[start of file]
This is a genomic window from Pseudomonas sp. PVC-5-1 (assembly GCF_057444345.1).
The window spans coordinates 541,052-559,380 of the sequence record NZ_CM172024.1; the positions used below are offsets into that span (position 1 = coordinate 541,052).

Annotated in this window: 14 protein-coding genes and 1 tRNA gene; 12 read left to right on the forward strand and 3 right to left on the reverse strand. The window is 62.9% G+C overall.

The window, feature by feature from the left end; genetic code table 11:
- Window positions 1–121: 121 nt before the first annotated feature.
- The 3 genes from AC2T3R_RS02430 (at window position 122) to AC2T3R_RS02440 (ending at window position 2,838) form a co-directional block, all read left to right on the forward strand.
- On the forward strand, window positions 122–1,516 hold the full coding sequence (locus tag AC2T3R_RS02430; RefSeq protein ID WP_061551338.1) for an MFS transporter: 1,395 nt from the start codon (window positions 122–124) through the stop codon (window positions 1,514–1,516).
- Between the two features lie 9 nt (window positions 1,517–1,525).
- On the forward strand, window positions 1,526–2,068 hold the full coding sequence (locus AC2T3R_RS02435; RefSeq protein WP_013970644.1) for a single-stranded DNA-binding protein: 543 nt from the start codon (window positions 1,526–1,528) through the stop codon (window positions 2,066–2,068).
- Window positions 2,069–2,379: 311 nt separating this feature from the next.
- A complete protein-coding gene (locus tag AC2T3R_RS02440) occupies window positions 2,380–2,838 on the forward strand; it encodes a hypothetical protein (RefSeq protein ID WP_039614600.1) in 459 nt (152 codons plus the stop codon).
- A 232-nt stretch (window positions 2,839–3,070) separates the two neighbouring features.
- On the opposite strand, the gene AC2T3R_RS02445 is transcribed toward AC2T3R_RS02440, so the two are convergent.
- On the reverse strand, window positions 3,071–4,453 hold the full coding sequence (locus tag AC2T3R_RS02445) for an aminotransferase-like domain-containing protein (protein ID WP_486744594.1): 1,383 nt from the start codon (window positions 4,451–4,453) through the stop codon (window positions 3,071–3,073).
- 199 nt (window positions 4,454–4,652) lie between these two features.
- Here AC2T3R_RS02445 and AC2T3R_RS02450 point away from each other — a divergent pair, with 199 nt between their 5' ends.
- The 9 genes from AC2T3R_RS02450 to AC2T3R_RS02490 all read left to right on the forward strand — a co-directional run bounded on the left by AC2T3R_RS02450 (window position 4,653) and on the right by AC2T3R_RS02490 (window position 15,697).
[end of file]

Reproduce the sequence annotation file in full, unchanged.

This is a genomic window from Pseudomonas sp. PVC-5-1 (assembly GCF_057444345.1).
The window spans coordinates 541,052-559,380 of the sequence record NZ_CM172024.1; the positions used below are offsets into that span (position 1 = coordinate 541,052).

Annotated in this window: 14 protein-coding genes and 1 tRNA gene; 12 read left to right on the forward strand and 3 right to left on the reverse strand. The window is 62.9% G+C overall.

The window, feature by feature from the left end; genetic code table 11:
- Window positions 1–121: 121 nt before the first annotated feature.
- The 3 genes from AC2T3R_RS02430 (at window position 122) to AC2T3R_RS02440 (ending at window position 2,838) form a co-directional block, all read left to right on the forward strand.
- On the forward strand, window positions 122–1,516 hold the full coding sequence (locus tag AC2T3R_RS02430; RefSeq protein ID WP_061551338.1) for an MFS transporter: 1,395 nt from the start codon (window positions 122–124) through the stop codon (window positions 1,514–1,516).
- Between the two features lie 9 nt (window positions 1,517–1,525).
- On the forward strand, window positions 1,526–2,068 hold the full coding sequence (locus AC2T3R_RS02435; RefSeq protein WP_013970644.1) for a single-stranded DNA-binding protein: 543 nt from the start codon (window positions 1,526–1,528) through the stop codon (window positions 2,066–2,068).
- Window positions 2,069–2,379: 311 nt separating this feature from the next.
- A complete protein-coding gene (locus tag AC2T3R_RS02440) occupies window positions 2,380–2,838 on the forward strand; it encodes a hypothetical protein (RefSeq protein ID WP_039614600.1) in 459 nt (152 codons plus the stop codon).
- A 232-nt stretch (window positions 2,839–3,070) separates the two neighbouring features.
- On the opposite strand, the gene AC2T3R_RS02445 is transcribed toward AC2T3R_RS02440, so the two are convergent.
- On the reverse strand, window positions 3,071–4,453 hold the full coding sequence (locus tag AC2T3R_RS02445) for an aminotransferase-like domain-containing protein (protein ID WP_486744594.1): 1,383 nt from the start codon (window positions 4,451–4,453) through the stop codon (window positions 3,071–3,073).
- 199 nt (window positions 4,454–4,652) lie between these two features.
- Here AC2T3R_RS02445 and AC2T3R_RS02450 point away from each other — a divergent pair, with 199 nt between their 5' ends.
- The 9 genes from AC2T3R_RS02450 to AC2T3R_RS02490 all read left to right on the forward strand — a co-directional run bounded on the left by AC2T3R_RS02450 (window position 4,653) and on the right by AC2T3R_RS02490 (window position 15,697).